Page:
Thanks for your insights and information re Inodonesian Buddhism. 
An aside, the Catholic priest who baptized me was an Indonesian Chinese Buddhist in his youth on Java.  His family sent him to Belgium to Louvain to get him away from his father who had become a Buddhist monk/hermit in his later years so that he wouldn't become a Buddhist monk.  Instead he converted in Belgium to Catholicism and became a Benedictine monk.  He had a PhD from Louvain in Diplomacy- Political Science today?  He was missionary in western China until their expulsion in 1949, the year I was born.  25 years later and he an elderly monk at Valyermo CA (St. Andrew's Abbey), taught me monastic history, Catholic catechism and Chinese brush painting.  A wonderful man.

I'm glad to know what you told me about Indonesian Buddhism and Islam.  My brother had his fatal heart attack on the island of Bali in Indonesia where he collected indigenous textiles and folk art.  SF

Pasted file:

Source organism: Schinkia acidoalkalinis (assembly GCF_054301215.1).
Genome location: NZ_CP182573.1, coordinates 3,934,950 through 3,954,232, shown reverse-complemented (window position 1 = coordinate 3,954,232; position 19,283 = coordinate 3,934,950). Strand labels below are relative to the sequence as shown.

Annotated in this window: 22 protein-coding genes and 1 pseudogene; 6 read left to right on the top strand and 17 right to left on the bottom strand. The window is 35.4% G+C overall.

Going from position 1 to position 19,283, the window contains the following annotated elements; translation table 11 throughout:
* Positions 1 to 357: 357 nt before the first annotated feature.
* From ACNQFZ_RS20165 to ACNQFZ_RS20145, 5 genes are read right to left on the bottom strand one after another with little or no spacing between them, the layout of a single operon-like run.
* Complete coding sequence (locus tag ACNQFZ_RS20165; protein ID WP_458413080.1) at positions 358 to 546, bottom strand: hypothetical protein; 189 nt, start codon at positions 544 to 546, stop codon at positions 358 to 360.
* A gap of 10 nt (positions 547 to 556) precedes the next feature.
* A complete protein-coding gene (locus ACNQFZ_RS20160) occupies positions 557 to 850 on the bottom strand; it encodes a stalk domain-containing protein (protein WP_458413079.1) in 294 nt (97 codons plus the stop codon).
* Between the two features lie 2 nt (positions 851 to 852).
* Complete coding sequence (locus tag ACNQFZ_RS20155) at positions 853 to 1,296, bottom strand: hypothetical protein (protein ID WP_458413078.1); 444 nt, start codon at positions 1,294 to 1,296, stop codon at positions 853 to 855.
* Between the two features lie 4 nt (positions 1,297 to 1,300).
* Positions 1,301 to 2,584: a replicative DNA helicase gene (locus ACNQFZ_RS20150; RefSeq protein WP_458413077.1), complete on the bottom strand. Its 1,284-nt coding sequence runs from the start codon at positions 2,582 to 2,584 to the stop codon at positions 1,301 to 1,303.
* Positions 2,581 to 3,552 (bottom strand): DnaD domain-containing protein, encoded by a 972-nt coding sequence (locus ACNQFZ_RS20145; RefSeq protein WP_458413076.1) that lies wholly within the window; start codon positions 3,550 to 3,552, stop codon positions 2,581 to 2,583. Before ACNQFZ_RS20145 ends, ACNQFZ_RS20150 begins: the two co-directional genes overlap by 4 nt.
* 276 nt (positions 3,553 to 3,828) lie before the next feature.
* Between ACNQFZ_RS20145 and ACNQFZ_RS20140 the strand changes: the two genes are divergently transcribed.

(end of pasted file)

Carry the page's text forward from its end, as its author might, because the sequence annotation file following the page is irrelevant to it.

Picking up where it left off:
Now finally, a question that seems to follow upon the 'quidditas' of things- Thatness- is a theory of person  and personality. Thoughts on such?  Who or what are we that we perceive the 'thatness' of things.  S.F. S.CA

The questions you are raising require a great deal of discourse, discovery, and communication.  I can’t at this moment respond at that level.  Just a few thoughts.   Tathata has been translated as “in-itself”…undetermined oneness where essence is “in-itself”.  I think your question is about agency. When does essence operate as “agent” rather than substance for others.  You see the complexity. L.L. N.CA

You're right, Lew, 'Personhood' is too broad a category.  How the American rt wing ever got control of it politically is one of the great mysteries of politices... Besides, my performance in debate or discussion these days slides to anecdotes and pictures with even more 'episodic' idea-craft than ever.  Though that as well can be telling re 'communicaiton and discovery' Sometimes is the only way...

And you've got more demanding issues before you, I know- I hope you find blessings and grace inbetween the challenges.

All the best,  


The Tortise and the Serpent

Acrylic on Paper 9” x 11” 2018